Language and Thought

A Lan­guage of Smiles — Olivia Jud­son Blog — NYTimes​.com

A set of exper­i­ments inves­ti­gat­ing the effects of facial move­ments on mood used dif­fer­ent vow­el sounds as a stealthy way to get peo­ple to pull dif­fer­ent faces. (The idea was to avoid peo­ple real­iz­ing they were being made to scowl or smile.) The results showed that if you read aloud a pas­sage full of vow­els that make you scowl — the Ger­man vow­el sound ü, for exam­ple — you’re like­ly to find your­self in a worse mood than if you read a sto­ry sim­i­lar in con­tent but with­out any instances of ü. Sim­i­lar­ly, say­ing ü over and over again gen­er­ates more feel­ings of ill will than repeat­ing a or o.

I’ve long been intrigued by the effect of lan­guage on thought process­es or world­view. For exam­ple, the ten­den­cy for verbs to end up at the end of Ger­man sen­tences loads a whole lot of mean­ing in the last words of a sen­tence, and I won­der how that affects both con­ver­sa­tion­al inter­rup­tions and lis­ten­ing habits. I’ve recent­ly been intro­duced (thanks, Zach) to the Sapir-Whorf hypoth­e­sis of lin­guis­tic rel­a­tiv­i­ty which is, more or less, a sci­en­tif­ic inquiry explor­ing my self­same thoughts.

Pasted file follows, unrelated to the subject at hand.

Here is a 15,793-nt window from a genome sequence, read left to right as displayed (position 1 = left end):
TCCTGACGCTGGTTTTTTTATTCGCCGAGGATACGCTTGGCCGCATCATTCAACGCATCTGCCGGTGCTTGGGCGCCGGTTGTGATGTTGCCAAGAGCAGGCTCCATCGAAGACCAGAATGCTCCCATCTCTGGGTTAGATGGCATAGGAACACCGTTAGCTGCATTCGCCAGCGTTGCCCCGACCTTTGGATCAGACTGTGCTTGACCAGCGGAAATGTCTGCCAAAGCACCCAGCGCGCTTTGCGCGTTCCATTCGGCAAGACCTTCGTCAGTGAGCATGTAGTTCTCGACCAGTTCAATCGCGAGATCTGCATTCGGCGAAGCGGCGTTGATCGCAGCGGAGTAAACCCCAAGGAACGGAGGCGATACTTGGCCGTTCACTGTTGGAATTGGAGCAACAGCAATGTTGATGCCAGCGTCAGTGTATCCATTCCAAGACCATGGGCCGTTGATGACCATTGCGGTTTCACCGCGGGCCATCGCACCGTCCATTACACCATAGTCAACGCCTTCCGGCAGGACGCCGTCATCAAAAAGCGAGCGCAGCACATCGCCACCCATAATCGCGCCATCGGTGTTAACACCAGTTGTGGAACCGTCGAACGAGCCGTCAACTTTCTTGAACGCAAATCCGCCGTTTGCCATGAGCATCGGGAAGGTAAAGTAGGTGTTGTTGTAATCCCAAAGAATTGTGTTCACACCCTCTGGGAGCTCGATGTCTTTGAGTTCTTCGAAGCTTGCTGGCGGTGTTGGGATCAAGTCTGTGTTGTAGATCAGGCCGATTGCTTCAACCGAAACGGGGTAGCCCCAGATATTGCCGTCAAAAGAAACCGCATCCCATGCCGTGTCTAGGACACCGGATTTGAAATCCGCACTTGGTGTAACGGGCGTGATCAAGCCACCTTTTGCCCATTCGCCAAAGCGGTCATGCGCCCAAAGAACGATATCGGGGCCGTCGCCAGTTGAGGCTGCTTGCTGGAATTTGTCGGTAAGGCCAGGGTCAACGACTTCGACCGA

I hadn’t thought about language’s effect on emo­tions; that is equal­ly inter­est­ing, but doesn’t seem to have been test­ed in the same way.

The exper­i­ment quot­ed above, though, fails; it doesn’t explain why I love Ger­man and why say­ing things like “Öl” and “müde” make me hap­py. ;)

3 thoughts on “Language and Thought

  1. Most like­ly the scowl is attrib­uted to an unfa­mil­iar vow­el enter­ing per­cep­tion. You don’t see Ger­mans scowl­ing all day — I think you get used to it.

    Actu­al­ly, come to think of it… Ger­mans ARE scowl­ing most of the time ;)

    1. “Amer­i­can sub­jects, but not the Ger­man sub­jects, rat­ed the ü sound as less famil­iar, r(17)=4.5l, p< .001, and more dif­fi­cult to pro­duce, t(17) = 2.61, p < .02, than the o sound. For the Ger­man speak­ers, o and ü were equal in dif­fi­cul­ty. Because we have here two sam­ples show­ing sim­i­lar affect rat­ings and sim­i­lar tem­per­a­ture changes, and because one found the phoneme ü dif­fi­cult and the oth­er found it easy, we can elim­i­nate the pos­si­bil­i­ty that o was per­ceived as more pleas­ant than ü just because it was more famil­iar or eas­i­er to pro­duce.”

      Who knows, real­ly? It’s a long study; I didn’t read the entire thing. O:-)

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